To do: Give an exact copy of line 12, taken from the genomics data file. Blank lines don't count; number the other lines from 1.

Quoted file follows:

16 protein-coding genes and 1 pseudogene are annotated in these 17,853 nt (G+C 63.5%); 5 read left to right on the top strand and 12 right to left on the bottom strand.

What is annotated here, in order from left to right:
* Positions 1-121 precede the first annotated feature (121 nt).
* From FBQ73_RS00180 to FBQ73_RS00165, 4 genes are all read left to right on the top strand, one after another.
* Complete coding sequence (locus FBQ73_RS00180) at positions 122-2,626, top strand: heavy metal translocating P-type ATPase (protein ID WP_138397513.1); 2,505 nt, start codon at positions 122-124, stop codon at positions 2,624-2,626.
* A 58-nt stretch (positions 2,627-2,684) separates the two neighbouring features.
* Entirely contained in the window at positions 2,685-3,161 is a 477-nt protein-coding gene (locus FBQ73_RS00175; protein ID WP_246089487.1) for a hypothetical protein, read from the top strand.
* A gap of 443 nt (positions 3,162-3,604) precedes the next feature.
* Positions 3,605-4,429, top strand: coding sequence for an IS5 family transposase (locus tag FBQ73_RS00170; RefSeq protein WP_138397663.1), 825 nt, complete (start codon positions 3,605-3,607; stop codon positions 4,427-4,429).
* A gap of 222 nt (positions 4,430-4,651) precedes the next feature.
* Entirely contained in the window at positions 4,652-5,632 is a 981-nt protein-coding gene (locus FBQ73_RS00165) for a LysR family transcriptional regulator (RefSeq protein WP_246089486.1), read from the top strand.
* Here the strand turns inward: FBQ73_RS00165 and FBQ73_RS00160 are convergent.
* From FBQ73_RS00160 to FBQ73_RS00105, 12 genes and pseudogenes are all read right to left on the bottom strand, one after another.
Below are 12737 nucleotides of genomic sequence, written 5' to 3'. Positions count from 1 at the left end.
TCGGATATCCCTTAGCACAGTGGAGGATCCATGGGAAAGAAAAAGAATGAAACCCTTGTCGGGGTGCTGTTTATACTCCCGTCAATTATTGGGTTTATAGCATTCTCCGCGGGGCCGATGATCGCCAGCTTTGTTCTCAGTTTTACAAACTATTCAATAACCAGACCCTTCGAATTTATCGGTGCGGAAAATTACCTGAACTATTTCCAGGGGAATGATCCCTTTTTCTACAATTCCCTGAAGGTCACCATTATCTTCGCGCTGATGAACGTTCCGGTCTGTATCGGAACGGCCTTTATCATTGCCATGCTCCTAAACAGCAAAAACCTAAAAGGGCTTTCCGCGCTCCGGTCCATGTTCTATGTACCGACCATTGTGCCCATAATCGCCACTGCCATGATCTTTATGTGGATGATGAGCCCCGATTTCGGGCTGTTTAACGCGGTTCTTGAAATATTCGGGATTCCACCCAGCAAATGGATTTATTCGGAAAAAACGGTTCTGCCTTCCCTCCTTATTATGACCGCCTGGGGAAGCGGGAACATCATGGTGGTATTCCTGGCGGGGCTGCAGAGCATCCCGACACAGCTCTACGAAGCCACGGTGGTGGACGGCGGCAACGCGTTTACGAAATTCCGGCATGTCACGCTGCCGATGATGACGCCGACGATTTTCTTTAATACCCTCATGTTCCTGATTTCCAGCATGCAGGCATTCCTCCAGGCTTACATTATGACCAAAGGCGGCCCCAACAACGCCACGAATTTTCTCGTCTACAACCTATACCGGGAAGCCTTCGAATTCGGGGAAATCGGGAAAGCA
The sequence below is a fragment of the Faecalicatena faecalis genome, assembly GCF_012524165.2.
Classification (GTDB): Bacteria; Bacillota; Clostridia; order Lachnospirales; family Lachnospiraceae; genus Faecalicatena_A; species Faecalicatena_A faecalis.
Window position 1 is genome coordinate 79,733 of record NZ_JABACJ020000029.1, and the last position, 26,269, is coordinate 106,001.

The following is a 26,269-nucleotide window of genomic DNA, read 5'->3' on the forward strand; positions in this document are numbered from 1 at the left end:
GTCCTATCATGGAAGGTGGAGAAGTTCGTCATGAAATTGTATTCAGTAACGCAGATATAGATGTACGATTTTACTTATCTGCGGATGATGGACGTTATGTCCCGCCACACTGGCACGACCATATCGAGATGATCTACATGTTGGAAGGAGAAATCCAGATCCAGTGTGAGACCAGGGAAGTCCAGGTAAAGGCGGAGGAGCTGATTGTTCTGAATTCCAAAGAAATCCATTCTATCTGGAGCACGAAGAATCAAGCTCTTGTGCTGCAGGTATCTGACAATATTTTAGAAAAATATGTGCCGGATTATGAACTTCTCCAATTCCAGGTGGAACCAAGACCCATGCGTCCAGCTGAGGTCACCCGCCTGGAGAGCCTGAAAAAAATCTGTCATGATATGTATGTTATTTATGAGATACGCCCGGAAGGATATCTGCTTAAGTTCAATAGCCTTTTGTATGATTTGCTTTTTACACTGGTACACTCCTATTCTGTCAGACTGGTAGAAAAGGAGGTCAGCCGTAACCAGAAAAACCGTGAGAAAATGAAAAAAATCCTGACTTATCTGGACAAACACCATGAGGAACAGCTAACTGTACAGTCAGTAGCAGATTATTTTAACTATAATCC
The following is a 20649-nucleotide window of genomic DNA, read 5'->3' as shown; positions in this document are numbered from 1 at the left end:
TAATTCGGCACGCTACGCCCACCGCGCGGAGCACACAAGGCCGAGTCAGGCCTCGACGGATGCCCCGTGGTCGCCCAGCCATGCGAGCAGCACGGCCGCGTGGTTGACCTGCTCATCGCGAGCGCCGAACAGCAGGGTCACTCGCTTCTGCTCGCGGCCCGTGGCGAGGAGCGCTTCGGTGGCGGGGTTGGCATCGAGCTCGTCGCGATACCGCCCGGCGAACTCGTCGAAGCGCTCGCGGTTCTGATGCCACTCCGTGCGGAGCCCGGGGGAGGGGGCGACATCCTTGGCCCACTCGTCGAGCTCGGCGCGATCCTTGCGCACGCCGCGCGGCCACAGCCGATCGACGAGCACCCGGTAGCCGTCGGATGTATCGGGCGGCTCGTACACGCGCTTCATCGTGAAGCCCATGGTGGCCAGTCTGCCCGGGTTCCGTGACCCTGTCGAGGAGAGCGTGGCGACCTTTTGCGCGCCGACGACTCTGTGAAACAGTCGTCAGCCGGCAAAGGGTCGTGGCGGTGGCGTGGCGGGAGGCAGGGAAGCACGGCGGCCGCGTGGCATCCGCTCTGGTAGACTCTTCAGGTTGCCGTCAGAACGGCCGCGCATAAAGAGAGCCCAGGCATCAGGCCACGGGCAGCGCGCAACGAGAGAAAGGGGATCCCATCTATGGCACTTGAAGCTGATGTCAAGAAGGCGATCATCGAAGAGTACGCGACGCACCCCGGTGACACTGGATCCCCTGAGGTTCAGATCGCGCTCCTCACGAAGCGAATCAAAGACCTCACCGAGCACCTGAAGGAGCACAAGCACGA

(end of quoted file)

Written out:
* Here the strand turns inward: FBQ73_RS00165 and FBQ73_RS00160 are convergent.